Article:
The best pizza oven could be a life-saver this summer. Now that the warm weather is here, and you can't go much further than the confines of your garden, every day is pizza day.
We don’t mean pre-made off-the-shelf guff you stick in your oven, here, either. We’re talking the real deal: the kind of pizzas you make and bake yourself using the best pizza ovens – like this quintet of fine contenders below.
Oh, and for guidance on how to use a pizza oven, let this guide to how to cook pizza at home hit your eye, like a big pizza pie. At the bottom of this guide we've also got information on the differences between wood and gas units.
Right here, though, we list the best pizza ovens on the market today, with everything from budget bargains to premium pizza makers included.
The best pizza ovens, in order
It comes to something when the best home pizza oven turns out to be electric and for indoor use (or outdoor use on a sunny day). But stay with me. I’ve been using this amazing piece of kit for the past several months and not once have I had a disaster – every pizza I’ve thrown into its maw has come out with miraculous results and I haven’t burned my hand once. Admittedly I have been using some top-quality pre-made dough balls – which you can read about in our How to cook pizza at home guide – but most of my successes have been down to this machine.
So what’s so great about it? The sage runs on electricity instead of charcoal, wood, pellets or gas. Now I’m the first to admit that the most authentic pizzas are baked in a wood-fired oven but I’m also the first to admit that in a blind test I might not be able to tell the difference. All I know is that the Sage Pizzaiolo delivers the goods every time, and with an evenly browned light-as-a-feather crust and perfectly cooked ingredients.
The Pizzaiolo has a number of automatic settings – 160˚C, defrost, pan, thick crust, thin & crispy, wood fired and 400˚C – but I just bung it on the howlingly hot wood fired setting which bakes the pizza to perfection every time. You don’t even need to turn the pizza halfway through because the simple circular oven rings above and below the pizza stone do a sterling job of ensuring the entire top and bottom get a thoroughly good seeing to.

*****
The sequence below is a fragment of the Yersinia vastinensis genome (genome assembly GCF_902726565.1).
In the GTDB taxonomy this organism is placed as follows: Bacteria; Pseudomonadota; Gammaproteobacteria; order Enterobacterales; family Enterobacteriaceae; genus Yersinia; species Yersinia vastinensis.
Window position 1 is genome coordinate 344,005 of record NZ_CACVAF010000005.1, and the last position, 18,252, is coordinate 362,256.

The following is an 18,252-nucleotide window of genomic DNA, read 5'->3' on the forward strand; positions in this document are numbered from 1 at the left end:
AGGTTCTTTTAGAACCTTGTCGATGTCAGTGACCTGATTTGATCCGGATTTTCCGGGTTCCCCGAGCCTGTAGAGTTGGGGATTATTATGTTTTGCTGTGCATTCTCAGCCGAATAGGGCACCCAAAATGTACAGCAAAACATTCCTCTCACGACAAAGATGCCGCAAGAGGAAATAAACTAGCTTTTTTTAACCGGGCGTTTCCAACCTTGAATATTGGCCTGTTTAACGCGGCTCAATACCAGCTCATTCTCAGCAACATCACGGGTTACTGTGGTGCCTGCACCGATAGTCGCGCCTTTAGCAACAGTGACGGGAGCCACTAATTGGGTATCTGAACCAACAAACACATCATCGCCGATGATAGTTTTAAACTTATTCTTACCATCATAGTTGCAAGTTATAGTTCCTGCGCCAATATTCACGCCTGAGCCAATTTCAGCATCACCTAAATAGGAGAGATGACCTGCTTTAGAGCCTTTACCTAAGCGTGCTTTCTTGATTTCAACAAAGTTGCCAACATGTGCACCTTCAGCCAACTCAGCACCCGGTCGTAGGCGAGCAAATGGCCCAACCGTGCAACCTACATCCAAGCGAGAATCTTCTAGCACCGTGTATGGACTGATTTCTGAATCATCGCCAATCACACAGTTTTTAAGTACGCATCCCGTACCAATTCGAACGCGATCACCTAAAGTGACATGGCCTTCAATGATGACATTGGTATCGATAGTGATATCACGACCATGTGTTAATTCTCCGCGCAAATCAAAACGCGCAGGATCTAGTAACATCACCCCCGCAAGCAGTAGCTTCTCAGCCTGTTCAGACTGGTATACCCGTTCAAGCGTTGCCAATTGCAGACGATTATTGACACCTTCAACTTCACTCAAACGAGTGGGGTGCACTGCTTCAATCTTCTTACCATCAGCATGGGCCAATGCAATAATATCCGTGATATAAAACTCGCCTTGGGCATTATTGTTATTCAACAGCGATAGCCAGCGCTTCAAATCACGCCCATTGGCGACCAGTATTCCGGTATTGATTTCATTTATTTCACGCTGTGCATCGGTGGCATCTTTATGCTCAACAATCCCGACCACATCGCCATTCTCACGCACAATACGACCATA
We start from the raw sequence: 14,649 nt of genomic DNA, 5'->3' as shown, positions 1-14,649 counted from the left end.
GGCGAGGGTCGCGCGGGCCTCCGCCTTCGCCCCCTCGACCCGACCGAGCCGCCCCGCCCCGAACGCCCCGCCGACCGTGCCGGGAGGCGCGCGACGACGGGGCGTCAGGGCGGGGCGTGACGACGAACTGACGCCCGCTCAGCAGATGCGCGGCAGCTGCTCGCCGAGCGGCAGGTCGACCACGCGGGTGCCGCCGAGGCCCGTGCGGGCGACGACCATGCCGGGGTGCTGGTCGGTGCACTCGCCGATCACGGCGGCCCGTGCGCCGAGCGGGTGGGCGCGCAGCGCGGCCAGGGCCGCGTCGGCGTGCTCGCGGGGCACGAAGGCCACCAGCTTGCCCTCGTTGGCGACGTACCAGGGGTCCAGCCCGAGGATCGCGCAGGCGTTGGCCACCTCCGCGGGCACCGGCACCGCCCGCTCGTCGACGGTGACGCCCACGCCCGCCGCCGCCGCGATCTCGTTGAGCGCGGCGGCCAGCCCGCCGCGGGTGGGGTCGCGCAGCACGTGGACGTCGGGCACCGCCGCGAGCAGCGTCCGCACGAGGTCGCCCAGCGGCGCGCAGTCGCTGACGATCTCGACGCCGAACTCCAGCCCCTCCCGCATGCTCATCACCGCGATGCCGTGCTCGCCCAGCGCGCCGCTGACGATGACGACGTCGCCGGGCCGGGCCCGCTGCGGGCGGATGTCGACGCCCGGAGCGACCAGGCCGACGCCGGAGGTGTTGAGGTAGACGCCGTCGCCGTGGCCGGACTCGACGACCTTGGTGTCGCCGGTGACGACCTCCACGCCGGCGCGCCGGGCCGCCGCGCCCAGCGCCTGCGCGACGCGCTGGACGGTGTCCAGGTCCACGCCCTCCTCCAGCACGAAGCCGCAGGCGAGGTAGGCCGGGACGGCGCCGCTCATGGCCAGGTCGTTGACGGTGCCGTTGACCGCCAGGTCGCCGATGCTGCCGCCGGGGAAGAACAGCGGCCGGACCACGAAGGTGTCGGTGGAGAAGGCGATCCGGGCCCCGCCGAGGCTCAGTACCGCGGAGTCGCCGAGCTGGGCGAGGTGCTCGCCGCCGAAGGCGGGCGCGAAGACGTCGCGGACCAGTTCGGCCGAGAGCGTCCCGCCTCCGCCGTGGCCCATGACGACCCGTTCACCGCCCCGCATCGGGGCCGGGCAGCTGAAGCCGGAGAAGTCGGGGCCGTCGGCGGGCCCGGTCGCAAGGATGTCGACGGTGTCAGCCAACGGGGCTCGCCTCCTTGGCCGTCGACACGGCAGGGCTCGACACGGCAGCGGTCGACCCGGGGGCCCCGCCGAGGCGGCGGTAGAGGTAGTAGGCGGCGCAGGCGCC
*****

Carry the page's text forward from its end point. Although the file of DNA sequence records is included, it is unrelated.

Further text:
Granted, £700 or thereabouts is quite a hefty load to splash about on an item you may only use 15 times a year, but if you love high-end pizza with all the right characteristics, then the Sage Pizzaiolo is a complete no brainer. Now, if you’ll excuse me I have another scrumptious Neapolitan to attend to.
To get even more information about this pizza oven read our Sage The Smart Oven Pizzaiolo review. And, to compare this top-rated pizza oven to another top competitor be sure to check out T3's Sage The Smart Oven Pizzaiolo vs Ooni Koda 12 comparison feature.
Of all the outdoor pizza ovens in this roundup, this versatile little piggy turned out to be the most simple to use and the most consistently reliable. The Firepod runs on Patio gas so it’s quick to heat up and easy to control. Unlike the other models here, Firepod recommends baking pizzas at around 350˚C (50˚ less than the norm). We tried their method using the built in temperature gauge as a guide and the result was the crispiest base of the lot – so crispy and stiff we were able to hold a slice at the crust end without the tip collapsing.
Another great thing about this model is that it can also be used as a fully-fledged gas barbecue; simply replace the pizza stone with the optional double-sided Griddle (£99) and lob on a few sausages or whip up a Full English. And if you like steak-on-the-stone, you’ve come to the right place because Firepod is now selling a shiny smooth lava stone that you put in the Firepod for forty minutes or so before placing it in the supplied bamboo board and taking it to the table – while wearing gloves, obviously. We tried some prime filet strips on the stone and it worked a treat, sizzling the meat to crispy rare perfection.